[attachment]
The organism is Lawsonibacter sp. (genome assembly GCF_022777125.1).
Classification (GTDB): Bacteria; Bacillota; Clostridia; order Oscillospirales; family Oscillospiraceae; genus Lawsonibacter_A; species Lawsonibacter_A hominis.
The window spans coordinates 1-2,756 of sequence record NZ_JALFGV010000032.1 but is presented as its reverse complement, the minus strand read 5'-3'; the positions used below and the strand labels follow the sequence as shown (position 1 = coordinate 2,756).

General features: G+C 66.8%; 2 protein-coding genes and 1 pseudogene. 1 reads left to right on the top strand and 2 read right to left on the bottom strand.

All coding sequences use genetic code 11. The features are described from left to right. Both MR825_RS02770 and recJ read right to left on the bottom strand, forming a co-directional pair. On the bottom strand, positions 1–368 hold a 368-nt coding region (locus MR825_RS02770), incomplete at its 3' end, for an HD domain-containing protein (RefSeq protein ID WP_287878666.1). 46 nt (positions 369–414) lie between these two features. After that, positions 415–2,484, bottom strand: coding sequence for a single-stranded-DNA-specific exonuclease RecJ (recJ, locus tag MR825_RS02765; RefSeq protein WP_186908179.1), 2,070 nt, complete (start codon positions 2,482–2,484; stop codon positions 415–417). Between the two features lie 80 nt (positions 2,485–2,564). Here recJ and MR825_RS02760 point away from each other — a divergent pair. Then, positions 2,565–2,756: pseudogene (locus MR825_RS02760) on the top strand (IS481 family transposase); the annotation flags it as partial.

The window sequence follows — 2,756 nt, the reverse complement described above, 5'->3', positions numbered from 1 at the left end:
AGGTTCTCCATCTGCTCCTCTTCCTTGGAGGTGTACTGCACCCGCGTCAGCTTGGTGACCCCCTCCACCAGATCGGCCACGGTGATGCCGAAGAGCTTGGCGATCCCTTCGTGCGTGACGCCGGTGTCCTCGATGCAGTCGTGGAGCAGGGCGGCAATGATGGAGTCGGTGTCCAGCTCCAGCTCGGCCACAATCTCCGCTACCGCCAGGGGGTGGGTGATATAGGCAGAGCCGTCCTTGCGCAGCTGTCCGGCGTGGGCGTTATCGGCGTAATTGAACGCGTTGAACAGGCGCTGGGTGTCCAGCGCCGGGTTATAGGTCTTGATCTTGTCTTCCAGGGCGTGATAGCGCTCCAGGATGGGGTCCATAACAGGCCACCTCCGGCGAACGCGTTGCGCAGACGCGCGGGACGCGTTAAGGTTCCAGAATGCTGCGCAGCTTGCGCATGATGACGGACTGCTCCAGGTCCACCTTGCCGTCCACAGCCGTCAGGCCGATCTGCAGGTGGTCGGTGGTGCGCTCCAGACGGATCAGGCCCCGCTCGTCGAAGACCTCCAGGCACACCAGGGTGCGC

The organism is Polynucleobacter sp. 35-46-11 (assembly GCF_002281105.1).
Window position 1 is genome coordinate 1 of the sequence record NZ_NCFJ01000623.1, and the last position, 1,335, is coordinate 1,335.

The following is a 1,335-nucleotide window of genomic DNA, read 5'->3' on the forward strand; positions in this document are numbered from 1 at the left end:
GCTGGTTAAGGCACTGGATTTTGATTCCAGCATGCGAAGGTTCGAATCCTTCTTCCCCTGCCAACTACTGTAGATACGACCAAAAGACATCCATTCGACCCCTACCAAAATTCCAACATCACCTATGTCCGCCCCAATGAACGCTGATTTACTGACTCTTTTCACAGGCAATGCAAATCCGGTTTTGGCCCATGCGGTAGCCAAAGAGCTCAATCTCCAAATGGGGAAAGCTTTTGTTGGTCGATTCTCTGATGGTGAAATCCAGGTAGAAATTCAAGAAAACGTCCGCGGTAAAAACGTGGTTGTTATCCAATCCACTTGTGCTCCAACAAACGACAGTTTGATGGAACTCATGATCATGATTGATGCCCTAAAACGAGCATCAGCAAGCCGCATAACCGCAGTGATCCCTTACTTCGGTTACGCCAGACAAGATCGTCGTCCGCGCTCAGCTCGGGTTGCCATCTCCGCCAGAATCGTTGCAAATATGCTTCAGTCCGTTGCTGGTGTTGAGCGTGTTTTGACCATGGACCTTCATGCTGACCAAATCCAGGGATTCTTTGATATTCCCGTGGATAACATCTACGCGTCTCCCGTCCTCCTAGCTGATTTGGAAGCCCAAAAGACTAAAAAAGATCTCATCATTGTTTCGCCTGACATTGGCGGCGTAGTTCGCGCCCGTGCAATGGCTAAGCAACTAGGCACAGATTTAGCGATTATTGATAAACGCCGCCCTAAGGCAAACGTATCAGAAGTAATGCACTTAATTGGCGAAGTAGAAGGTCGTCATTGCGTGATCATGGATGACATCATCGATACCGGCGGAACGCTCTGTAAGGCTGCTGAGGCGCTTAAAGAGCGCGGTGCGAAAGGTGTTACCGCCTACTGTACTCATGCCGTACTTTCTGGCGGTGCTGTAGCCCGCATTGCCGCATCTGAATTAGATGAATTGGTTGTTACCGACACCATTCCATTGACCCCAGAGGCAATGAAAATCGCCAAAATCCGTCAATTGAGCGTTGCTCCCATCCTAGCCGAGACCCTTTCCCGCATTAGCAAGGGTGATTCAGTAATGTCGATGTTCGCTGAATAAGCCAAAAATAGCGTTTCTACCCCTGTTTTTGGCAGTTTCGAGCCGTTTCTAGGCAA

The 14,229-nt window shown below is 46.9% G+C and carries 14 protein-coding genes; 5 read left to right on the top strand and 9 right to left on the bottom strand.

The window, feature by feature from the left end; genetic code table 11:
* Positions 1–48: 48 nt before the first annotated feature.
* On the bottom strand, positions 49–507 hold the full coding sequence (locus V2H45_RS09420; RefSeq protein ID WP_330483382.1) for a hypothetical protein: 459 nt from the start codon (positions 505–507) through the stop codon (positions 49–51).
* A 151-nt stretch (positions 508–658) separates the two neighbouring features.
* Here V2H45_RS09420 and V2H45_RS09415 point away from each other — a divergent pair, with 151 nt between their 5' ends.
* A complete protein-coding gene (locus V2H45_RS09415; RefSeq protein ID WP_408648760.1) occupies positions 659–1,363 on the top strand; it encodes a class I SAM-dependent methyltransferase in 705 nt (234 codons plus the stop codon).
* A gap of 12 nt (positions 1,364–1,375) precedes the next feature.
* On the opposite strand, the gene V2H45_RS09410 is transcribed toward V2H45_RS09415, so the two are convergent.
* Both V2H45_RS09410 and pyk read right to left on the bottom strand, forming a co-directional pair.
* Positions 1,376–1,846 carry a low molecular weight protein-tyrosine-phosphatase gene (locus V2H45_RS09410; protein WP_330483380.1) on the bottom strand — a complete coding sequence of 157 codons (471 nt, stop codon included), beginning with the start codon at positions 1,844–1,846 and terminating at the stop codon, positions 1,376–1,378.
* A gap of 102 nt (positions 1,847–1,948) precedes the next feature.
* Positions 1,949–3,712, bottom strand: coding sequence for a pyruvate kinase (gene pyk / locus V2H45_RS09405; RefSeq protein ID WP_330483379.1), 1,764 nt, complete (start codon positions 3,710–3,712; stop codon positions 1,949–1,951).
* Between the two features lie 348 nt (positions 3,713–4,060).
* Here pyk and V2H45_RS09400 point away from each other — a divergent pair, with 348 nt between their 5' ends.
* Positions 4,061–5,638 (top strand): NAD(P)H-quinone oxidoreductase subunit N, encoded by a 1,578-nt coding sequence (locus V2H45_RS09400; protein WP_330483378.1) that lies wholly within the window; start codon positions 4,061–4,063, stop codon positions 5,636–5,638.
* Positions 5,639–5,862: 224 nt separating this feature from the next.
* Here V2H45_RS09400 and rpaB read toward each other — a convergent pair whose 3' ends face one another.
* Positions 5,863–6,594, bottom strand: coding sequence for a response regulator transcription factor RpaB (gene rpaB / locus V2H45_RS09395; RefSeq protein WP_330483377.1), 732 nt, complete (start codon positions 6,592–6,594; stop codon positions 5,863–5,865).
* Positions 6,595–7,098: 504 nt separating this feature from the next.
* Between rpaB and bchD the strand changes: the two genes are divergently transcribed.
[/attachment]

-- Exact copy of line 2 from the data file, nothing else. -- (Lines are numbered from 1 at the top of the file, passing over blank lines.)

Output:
Classification (GTDB): Bacteria; Bacillota; Clostridia; order Oscillospirales; family Oscillospiraceae; genus Lawsonibacter_A; species Lawsonibacter_A hominis.